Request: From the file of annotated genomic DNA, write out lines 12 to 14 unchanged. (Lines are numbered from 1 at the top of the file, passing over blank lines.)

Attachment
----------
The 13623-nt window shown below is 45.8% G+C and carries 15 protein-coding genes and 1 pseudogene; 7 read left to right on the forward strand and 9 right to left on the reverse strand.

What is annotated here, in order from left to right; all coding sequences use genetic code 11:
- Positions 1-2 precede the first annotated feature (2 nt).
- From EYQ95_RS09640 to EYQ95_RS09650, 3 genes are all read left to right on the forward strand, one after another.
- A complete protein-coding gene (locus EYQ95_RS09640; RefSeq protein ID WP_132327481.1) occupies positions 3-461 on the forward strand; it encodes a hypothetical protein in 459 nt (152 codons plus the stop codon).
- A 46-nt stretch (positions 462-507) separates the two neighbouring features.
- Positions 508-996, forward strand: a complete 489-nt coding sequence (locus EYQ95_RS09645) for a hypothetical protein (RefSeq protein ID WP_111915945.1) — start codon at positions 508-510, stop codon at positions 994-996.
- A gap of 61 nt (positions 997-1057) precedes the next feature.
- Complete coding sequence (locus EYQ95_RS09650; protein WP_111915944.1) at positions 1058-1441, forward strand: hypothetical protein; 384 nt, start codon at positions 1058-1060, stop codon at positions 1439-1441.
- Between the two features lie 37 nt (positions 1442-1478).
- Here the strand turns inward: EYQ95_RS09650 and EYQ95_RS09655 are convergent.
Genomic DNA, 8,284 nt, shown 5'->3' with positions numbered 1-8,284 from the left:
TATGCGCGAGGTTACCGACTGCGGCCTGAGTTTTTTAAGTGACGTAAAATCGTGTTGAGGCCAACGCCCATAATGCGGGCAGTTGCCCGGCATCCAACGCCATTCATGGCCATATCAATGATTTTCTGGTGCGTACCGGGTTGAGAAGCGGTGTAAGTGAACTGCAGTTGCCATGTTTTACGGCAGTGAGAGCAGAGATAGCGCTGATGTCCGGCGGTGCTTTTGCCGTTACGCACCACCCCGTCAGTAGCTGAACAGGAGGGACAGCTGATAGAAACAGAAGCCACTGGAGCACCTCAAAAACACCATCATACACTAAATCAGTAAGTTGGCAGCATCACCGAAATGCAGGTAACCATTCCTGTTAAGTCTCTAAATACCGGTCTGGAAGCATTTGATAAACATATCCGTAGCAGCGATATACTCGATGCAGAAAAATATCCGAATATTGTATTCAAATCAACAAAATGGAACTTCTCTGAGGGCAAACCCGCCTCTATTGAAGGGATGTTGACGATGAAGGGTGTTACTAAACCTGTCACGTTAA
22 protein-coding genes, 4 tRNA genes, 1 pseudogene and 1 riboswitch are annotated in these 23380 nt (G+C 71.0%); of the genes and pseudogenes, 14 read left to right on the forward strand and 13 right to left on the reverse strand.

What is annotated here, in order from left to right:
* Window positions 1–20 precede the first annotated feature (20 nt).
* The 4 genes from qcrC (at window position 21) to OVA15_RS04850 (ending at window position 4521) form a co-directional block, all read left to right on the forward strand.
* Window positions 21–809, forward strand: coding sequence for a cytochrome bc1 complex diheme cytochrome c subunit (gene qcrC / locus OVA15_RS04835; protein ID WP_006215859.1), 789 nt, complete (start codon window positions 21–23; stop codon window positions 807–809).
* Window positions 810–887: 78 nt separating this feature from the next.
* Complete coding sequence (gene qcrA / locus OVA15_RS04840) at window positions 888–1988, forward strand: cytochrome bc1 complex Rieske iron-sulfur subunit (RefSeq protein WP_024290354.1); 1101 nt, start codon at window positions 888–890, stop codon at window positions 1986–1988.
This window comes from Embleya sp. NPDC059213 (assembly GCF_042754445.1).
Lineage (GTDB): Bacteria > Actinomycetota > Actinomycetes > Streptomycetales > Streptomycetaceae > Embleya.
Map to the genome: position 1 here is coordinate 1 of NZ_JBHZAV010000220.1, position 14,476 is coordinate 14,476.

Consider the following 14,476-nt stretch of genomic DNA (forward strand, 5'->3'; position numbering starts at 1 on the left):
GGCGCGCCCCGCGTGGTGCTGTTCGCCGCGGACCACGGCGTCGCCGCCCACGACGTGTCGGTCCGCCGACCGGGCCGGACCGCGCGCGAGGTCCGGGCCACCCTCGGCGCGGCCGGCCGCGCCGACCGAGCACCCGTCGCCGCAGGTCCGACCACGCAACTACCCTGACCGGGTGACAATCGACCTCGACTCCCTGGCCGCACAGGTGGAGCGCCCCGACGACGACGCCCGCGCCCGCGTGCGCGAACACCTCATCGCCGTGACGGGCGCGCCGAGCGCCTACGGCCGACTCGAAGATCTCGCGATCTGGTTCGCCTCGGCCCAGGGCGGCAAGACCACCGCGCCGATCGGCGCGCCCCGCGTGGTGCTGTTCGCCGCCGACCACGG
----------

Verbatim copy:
Genomic DNA, 8,284 nt, shown 5'->3' with positions numbered 1-8,284 from the left:
TATGCGCGAGGTTACCGACTGCGGCCTGAGTTTTTTAAGTGACGTAAAATCGTGTTGAGGCCAACGCCCATAATGCGGGCAGTTGCCCGGCATCCAACGCCATTCATGGCCATATCAATGATTTTCTGGTGCGTACCGGGTTGAGAAGCGGTGTAAGTGAACTGCAGTTGCCATGTTTTACGGCAGTGAGAGCAGAGATAGCGCTGATGTCCGGCGGTGCTTTTGCCGTTACGCACCACCCCGTCAGTAGCTGAACAGGAGGGACAGCTGATAGAAACAGAAGCCACTGGAGCACCTCAAAAACACCATCATACACTAAATCAGTAAGTTGGCAGCATCACCGAAATGCAGGTAACCATTCCTGTTAAGTCTCTAAATACCGGTCTGGAAGCATTTGATAAACATATCCGTAGCAGCGATATACTCGATGCAGAAAAATATCCGAATATTGTATTCAAATCAACAAAATGGAACTTCTCTGAGGGCAAACCCGCCTCTATTGAAGGGATGTTGACGATGAAGGGTGTTACTAAACCTGTCACGTTAA
22 protein-coding genes, 4 tRNA genes, 1 pseudogene and 1 riboswitch are annotated in these 23380 nt (G+C 71.0%); of the genes and pseudogenes, 14 read left to right on the forward strand and 13 right to left on the reverse strand.